Websites that scoop up content from the mainstream media without compensation are being put on notice: Pay up or risk being shut down.

The warning comes from Attributor, a California-based company that monitors web content on behalf of magazine, newspaper and book publishers.

Earlier this month, Attributor announced a “new model for online content syndication” called FairShare Guardian. It’s not designed to remove content from the web (at least not right away); instead, it aims to stop sites from making money from content that doesn’t belong to them.

According to Attributor, the problem is big and getting bigger. In one recent 30-day web scan, it identified more than 75,000 websites that featured 112,000 near-exact copies of unlicensed articles.

Attributor insists it is not targeting news aggregators and other sites that use passages from articles to augment other content. It says it respects the well-established principle of “fair use.”

The sites that Attributor is going after are those that consistently (more than ten times per month) include pages that contain more than 80 percent of unlicensed content with a minimum length of 125 words.

An Offer They Can’t Refuse

Once identified, offending sites receive a notice asking them if they have permission to use the article in question. If not, they will be asked “if they would like to enter into a discussion about fair compensation for syndicating the content.”

If those discussions fail to come to a happy ending, Attributor will up the ante. It contacts advertising agencies and networks that serve the sites, as well as search engines and Internet service providers, and informs them of the copyright violations.

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Under the provisions of the U.S. Digital Millennium Copyright Act, search engines and hosting services are required to take down material they know to be in violation of copyright, although the offending site has the right to file a counter claim.

Attributor is betting that, faced with the prospect of losing their advertising revenue, their search rank, and even their access to the web, most sites will decide that the company’s offer to negotiate a license fee is an offer they can’t refuse.

Attributor insists their goal is not to restrict the public’s access to web content. “We’re motivated by the prospect of a thriving online content economy,” the company said in its release, “in which content is shared openly and spread freely, with an infrastructure that supports and fairly compensates content owners and creators…This is about the economy of content and the ads that support it, not the content itself. We trust this is abundantly clear.”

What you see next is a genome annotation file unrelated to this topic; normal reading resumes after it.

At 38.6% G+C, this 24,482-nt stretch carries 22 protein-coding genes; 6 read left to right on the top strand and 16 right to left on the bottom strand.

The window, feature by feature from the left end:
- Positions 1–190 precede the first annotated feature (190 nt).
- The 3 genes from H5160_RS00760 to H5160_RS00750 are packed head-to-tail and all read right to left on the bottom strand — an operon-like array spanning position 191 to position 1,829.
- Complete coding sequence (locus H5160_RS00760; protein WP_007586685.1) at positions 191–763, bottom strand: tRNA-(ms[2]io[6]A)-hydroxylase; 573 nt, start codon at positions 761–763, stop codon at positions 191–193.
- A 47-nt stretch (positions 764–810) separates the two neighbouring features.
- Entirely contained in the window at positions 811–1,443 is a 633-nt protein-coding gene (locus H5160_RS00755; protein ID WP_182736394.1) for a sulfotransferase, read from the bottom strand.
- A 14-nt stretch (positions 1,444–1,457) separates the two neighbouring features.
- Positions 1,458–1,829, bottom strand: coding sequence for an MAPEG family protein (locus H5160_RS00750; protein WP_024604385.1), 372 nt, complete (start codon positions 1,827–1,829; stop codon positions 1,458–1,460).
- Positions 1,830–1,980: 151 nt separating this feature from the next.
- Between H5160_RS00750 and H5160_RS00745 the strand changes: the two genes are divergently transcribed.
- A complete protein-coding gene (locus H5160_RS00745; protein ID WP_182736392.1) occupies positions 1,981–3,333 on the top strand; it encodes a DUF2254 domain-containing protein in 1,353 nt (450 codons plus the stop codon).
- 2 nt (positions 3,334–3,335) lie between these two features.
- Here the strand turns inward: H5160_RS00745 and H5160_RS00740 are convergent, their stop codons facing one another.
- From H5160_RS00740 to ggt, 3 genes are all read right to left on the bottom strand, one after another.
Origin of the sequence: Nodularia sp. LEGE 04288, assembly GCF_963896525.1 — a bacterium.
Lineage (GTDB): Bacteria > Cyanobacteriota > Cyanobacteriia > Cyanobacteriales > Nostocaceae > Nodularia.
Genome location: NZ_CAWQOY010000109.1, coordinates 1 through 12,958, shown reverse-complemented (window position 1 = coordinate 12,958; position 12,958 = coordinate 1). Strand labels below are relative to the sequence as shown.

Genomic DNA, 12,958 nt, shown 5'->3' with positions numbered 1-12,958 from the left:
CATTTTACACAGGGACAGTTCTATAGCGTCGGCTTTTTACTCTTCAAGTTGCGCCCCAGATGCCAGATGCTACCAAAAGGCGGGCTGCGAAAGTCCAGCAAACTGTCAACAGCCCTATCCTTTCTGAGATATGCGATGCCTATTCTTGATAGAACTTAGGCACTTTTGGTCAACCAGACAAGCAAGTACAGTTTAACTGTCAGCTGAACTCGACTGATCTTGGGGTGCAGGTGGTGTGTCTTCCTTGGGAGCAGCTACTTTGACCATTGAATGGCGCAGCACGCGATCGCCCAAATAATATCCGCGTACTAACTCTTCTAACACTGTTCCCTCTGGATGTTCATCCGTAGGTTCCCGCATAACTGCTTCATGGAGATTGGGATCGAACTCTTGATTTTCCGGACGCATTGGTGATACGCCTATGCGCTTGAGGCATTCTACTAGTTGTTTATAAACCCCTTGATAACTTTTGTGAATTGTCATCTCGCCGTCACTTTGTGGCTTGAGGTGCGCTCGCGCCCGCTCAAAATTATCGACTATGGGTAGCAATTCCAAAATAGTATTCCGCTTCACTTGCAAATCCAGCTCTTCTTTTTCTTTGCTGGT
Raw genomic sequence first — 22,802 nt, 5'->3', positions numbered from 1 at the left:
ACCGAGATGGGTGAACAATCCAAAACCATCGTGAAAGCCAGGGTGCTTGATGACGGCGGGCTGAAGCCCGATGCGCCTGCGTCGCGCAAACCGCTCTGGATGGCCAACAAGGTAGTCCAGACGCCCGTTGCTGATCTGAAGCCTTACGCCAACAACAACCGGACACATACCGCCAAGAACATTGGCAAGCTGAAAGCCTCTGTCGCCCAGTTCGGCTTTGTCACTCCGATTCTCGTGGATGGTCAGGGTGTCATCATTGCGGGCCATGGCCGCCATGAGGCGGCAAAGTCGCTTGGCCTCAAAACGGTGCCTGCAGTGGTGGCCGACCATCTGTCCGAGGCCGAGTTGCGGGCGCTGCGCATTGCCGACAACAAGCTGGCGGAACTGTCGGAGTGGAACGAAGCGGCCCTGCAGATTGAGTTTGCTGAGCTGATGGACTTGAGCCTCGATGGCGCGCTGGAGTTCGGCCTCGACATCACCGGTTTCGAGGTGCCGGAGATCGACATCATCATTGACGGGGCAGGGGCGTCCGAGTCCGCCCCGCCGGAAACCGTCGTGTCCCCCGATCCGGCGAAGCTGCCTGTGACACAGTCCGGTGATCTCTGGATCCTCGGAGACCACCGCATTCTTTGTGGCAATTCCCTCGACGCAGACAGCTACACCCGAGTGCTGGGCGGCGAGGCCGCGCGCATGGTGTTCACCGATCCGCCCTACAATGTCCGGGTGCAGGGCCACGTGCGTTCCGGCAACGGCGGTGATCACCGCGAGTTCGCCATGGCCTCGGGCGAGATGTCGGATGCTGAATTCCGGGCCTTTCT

Well, maybe.

Most people would agree that, on a philosophical level, it is not a good thing to profit from someone’s labor without sharing some of that wealth with them. And if Attributor’s new content syndication model was only targeted at well-financed sites with healthy ad revenues, it would be hard to argue against its fundamental fairness.

But the reality is that most sites have no steady revenue stream, and therefore no way of negotiating a license fee. The only option for them would be to remove the offending content from their sites.

Content vs. Link Economy

That does not sit well with those who believe that the “link economy” is the key to the web, and who reject any effort to limit access to its content.

For them, Attributor’s plan to “manage” content smacks of the record industry’s misguided attempts to go after individuals who download music without paying for it, or the efforts by the Associated Press in 2008 to get a popular website to remove AP content because they thought the site was using too much of their material.

Media commentator and journalism professor Jeff Jarvis, who also writes the popular blog BuzzMachine believes these disputes highlight the clash between the new “link economy” and the old “content economy.”

According to Jarvis, links can be more valuable than content on the web. “Links can be exploited and monetized; get links and you can grab audience and show ads and make money,” he wrote.

By that logic, anyone who attempts to limit the dissemination of their content is being short-sighted. In the long run, there’s more money to be made by spreading your work as widely as possible across the web, than by restricting it to those who can afford to pay for its use.

But most publishers aren’t ready to accept that idea. For them, the issue is still about regaining control over their online content, and receiving compensation from people who they believe are abusing the notion of fair use.

About a dozen publishers, including Reuters, have signed up for a 90-day trial period with Attributor’s FairShare Guardian.

Clearly, the debate over who gets to control content on the web will last far longer than that.

Image of burglar via Attributor

Ira Basen is a former senior producer at CBC’s Sunday Morning and Quirks and Quarks. He was involved in the creation of programs including The Inside Track (1985), This Morning (1997) and Workology (2001), as well as several special series, including Spin Cycles (2007) and News 2.0 (2009). His writing has appeared in Saturday Night, The Walrus, Maisonneuve and the Canadian Journal of Communication. He currently teaches at Ryerson University and the DeGroote School of Business at McMaster University. He is a co-author of the Canadian edition of The Book of Lists.

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This article was originally published on J-Source. J-Source and MediaShift have a content-sharing arrangement to broaden the audience of both sites.